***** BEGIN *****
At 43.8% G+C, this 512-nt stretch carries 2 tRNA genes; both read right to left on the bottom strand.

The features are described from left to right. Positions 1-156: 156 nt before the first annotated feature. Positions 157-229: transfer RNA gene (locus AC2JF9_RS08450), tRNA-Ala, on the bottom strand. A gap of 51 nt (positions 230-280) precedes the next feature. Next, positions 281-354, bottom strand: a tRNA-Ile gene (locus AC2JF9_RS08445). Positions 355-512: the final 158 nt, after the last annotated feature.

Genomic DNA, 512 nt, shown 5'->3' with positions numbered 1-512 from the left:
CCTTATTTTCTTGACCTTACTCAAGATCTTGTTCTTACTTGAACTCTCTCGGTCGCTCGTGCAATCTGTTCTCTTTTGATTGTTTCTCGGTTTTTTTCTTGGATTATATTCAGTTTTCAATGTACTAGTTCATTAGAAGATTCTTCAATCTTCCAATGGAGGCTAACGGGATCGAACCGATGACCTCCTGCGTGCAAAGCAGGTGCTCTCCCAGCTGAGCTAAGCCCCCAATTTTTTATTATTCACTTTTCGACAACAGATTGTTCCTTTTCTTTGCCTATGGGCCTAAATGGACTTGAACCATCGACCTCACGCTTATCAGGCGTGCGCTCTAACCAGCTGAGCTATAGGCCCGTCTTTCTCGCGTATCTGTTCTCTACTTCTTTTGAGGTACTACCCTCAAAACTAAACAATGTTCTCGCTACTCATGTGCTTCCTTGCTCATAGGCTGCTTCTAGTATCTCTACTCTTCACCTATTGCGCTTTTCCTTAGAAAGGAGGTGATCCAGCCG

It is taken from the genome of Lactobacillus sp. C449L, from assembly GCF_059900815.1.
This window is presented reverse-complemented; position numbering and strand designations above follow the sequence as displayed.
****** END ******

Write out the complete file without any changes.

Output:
At 43.8% G+C, this 512-nt stretch carries 2 tRNA genes; both read right to left on the bottom strand.

The features are described from left to right. Positions 1-156: 156 nt before the first annotated feature. Positions 157-229: transfer RNA gene (locus AC2JF9_RS08450), tRNA-Ala, on the bottom strand. A gap of 51 nt (positions 230-280) precedes the next feature. Next, positions 281-354, bottom strand: a tRNA-Ile gene (locus AC2JF9_RS08445). Positions 355-512: the final 158 nt, after the last annotated feature.

Genomic DNA, 512 nt, shown 5'->3' with positions numbered 1-512 from the left:
CCTTATTTTCTTGACCTTACTCAAGATCTTGTTCTTACTTGAACTCTCTCGGTCGCTCGTGCAATCTGTTCTCTTTTGATTGTTTCTCGGTTTTTTTCTTGGATTATATTCAGTTTTCAATGTACTAGTTCATTAGAAGATTCTTCAATCTTCCAATGGAGGCTAACGGGATCGAACCGATGACCTCCTGCGTGCAAAGCAGGTGCTCTCCCAGCTGAGCTAAGCCCCCAATTTTTTATTATTCACTTTTCGACAACAGATTGTTCCTTTTCTTTGCCTATGGGCCTAAATGGACTTGAACCATCGACCTCACGCTTATCAGGCGTGCGCTCTAACCAGCTGAGCTATAGGCCCGTCTTTCTCGCGTATCTGTTCTCTACTTCTTTTGAGGTACTACCCTCAAAACTAAACAATGTTCTCGCTACTCATGTGCTTCCTTGCTCATAGGCTGCTTCTAGTATCTCTACTCTTCACCTATTGCGCTTTTCCTTAGAAAGGAGGTGATCCAGCCG

It is taken from the genome of Lactobacillus sp. C449L, from assembly GCF_059900815.1.
This window is presented reverse-complemented; position numbering and strand designations above follow the sequence as displayed.